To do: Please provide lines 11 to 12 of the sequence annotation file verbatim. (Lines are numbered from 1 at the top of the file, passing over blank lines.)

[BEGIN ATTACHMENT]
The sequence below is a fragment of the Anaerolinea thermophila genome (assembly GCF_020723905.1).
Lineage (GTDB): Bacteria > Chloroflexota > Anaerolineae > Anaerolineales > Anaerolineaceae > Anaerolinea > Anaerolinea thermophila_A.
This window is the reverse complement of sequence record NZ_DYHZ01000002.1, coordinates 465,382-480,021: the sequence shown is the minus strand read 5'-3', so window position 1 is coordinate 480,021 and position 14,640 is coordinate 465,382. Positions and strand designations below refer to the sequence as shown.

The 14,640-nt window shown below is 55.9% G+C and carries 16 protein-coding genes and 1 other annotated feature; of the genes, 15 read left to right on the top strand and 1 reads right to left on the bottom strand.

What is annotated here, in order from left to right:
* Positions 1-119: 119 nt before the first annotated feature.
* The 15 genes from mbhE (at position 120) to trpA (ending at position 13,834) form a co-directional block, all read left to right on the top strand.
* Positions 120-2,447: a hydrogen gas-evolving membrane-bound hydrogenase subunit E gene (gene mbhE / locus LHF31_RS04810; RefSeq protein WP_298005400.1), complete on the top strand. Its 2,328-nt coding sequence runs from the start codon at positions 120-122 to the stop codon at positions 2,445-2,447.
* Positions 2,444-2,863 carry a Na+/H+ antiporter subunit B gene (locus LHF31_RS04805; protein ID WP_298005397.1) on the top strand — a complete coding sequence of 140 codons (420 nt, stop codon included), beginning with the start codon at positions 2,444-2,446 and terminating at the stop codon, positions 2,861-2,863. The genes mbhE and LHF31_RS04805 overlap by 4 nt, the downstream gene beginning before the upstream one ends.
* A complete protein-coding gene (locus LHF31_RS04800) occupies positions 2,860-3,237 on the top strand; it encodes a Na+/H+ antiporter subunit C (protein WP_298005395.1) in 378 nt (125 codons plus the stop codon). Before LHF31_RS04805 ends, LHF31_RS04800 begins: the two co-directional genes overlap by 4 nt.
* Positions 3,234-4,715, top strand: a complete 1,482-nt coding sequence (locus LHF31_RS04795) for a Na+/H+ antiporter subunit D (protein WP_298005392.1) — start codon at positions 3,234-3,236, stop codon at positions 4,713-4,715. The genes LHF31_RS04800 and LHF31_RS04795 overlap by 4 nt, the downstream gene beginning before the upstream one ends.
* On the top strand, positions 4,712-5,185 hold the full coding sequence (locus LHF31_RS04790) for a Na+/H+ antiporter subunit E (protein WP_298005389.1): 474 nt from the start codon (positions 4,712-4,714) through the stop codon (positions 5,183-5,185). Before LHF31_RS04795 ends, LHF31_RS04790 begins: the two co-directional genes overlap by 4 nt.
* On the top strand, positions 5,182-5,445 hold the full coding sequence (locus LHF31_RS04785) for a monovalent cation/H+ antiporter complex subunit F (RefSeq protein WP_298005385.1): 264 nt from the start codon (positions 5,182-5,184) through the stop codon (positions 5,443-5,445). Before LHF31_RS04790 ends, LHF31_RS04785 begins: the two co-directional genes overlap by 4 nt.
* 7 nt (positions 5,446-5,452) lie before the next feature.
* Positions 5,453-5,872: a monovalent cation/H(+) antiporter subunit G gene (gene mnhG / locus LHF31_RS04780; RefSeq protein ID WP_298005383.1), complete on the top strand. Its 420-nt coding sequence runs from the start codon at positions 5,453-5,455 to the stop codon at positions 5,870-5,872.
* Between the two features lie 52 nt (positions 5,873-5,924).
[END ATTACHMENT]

* Positions 3,234-4,715, top strand: a complete 1,482-nt coding sequence (locus LHF31_RS04795) for a Na+/H+ antiporter subunit D (protein WP_298005392.1) — start codon at positions 3,234-3,236, stop codon at positions 4,713-4,715. The genes LHF31_RS04800 and LHF31_RS04795 overlap by 4 nt, the downstream gene beginning before the upstream one ends.
* On the top strand, positions 4,712-5,185 hold the full coding sequence (locus LHF31_RS04790) for a Na+/H+ antiporter subunit E (protein WP_298005389.1): 474 nt from the start codon (positions 4,712-4,714) through the stop codon (positions 5,183-5,185). Before LHF31_RS04795 ends, LHF31_RS04790 begins: the two co-directional genes overlap by 4 nt.